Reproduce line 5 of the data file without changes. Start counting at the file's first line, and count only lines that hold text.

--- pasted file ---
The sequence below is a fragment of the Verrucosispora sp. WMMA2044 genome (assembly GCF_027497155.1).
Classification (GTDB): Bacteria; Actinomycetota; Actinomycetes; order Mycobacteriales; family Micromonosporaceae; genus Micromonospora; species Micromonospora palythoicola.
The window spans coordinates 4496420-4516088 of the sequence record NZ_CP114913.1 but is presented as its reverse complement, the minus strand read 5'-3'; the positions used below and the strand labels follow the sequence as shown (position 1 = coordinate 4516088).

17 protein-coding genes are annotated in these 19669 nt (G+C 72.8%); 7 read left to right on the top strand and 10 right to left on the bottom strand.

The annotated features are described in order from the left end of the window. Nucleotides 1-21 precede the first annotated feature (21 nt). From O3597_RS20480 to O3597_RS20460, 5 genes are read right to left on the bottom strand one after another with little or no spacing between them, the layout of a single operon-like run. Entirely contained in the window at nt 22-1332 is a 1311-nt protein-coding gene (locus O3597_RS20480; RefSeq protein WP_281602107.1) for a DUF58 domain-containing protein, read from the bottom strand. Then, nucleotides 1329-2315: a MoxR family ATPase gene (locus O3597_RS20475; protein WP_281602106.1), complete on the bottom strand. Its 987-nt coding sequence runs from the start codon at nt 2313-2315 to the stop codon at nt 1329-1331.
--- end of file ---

The annotated features are described in order from the left end of the window. Nucleotides 1-21 precede the first annotated feature (21 nt). From O3597_RS20480 to O3597_RS20460, 5 genes are read right to left on the bottom strand one after another with little or no spacing between them, the layout of a single operon-like run. Entirely contained in the window at nt 22-1332 is a 1311-nt protein-coding gene (locus O3597_RS20480; RefSeq protein WP_281602107.1) for a DUF58 domain-containing protein, read from the bottom strand. Then, nucleotides 1329-2315: a MoxR family ATPase gene (locus O3597_RS20475; protein WP_281602106.1), complete on the bottom strand. Its 987-nt coding sequence runs from the start codon at nt 2313-2315 to the stop codon at nt 1329-1331.